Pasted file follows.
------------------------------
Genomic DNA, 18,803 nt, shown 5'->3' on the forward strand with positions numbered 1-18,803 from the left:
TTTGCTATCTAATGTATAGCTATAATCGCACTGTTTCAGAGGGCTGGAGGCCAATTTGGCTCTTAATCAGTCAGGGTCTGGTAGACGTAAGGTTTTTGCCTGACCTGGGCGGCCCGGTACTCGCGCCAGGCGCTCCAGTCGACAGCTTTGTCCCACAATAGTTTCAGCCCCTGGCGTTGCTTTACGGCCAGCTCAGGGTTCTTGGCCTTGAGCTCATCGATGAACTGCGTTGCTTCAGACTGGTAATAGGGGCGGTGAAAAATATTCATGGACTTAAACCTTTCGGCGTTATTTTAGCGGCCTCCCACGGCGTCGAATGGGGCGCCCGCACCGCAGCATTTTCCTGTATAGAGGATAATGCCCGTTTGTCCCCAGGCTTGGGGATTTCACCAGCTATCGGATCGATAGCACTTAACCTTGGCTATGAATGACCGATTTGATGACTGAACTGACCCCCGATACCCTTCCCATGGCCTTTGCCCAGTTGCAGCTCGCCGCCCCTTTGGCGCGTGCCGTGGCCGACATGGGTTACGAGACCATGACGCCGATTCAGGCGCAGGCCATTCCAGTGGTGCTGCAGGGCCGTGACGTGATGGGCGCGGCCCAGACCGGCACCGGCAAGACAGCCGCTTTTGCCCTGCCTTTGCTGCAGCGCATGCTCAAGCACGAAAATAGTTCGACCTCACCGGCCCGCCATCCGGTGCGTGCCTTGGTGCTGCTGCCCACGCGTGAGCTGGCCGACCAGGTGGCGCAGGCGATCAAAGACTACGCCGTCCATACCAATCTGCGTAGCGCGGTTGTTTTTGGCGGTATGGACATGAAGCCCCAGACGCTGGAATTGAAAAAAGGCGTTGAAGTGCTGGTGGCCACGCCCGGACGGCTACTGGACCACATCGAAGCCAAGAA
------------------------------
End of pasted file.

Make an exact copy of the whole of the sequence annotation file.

Genomic DNA, 18,803 nt, shown 5'->3' on the forward strand with positions numbered 1-18,803 from the left:
TTTGCTATCTAATGTATAGCTATAATCGCACTGTTTCAGAGGGCTGGAGGCCAATTTGGCTCTTAATCAGTCAGGGTCTGGTAGACGTAAGGTTTTTGCCTGACCTGGGCGGCCCGGTACTCGCGCCAGGCGCTCCAGTCGACAGCTTTGTCCCACAATAGTTTCAGCCCCTGGCGTTGCTTTACGGCCAGCTCAGGGTTCTTGGCCTTGAGCTCATCGATGAACTGCGTTGCTTCAGACTGGTAATAGGGGCGGTGAAAAATATTCATGGACTTAAACCTTTCGGCGTTATTTTAGCGGCCTCCCACGGCGTCGAATGGGGCGCCCGCACCGCAGCATTTTCCTGTATAGAGGATAATGCCCGTTTGTCCCCAGGCTTGGGGATTTCACCAGCTATCGGATCGATAGCACTTAACCTTGGCTATGAATGACCGATTTGATGACTGAACTGACCCCCGATACCCTTCCCATGGCCTTTGCCCAGTTGCAGCTCGCCGCCCCTTTGGCGCGTGCCGTGGCCGACATGGGTTACGAGACCATGACGCCGATTCAGGCGCAGGCCATTCCAGTGGTGCTGCAGGGCCGTGACGTGATGGGCGCGGCCCAGACCGGCACCGGCAAGACAGCCGCTTTTGCCCTGCCTTTGCTGCAGCGCATGCTCAAGCACGAAAATAGTTCGACCTCACCGGCCCGCCATCCGGTGCGTGCCTTGGTGCTGCTGCCCACGCGTGAGCTGGCCGACCAGGTGGCGCAGGCGATCAAAGACTACGCCGTCCATACCAATCTGCGTAGCGCGGTTGTTTTTGGCGGTATGGACATGAAGCCCCAGACGCTGGAATTGAAAAAAGGCGTTGAAGTGCTGGTGGCCACGCCCGGACGGCTACTGGACCACATCGAAGCCAAGAA